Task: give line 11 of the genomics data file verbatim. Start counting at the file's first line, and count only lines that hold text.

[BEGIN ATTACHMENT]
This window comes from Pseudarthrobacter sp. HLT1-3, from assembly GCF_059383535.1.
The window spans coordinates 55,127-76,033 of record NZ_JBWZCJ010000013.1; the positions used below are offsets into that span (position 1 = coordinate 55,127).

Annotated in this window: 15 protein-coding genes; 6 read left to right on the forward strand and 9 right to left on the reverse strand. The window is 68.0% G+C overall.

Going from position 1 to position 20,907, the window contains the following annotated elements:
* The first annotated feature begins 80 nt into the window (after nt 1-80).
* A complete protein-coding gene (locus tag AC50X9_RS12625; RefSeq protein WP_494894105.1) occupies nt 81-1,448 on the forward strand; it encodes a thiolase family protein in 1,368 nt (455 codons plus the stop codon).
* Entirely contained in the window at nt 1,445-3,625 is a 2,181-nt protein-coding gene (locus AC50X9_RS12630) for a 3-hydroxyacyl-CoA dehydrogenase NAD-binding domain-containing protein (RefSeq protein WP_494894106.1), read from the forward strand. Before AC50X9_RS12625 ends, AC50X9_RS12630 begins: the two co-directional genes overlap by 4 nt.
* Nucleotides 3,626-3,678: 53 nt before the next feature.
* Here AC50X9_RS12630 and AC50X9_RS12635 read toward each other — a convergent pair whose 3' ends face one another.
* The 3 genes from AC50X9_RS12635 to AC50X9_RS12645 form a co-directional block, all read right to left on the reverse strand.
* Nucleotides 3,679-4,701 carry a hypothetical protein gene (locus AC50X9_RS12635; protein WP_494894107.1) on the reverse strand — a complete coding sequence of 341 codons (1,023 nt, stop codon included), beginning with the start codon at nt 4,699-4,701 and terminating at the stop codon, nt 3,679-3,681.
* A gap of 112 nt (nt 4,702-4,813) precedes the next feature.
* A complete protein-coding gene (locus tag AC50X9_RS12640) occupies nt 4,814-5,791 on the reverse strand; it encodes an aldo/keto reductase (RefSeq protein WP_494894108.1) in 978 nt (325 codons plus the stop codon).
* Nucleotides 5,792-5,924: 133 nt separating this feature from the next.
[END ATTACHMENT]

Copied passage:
* Nucleotides 3,679-4,701 carry a hypothetical protein gene (locus AC50X9_RS12635; protein WP_494894107.1) on the reverse strand — a complete coding sequence of 341 codons (1,023 nt, stop codon included), beginning with the start codon at nt 4,699-4,701 and terminating at the stop codon, nt 3,679-3,681.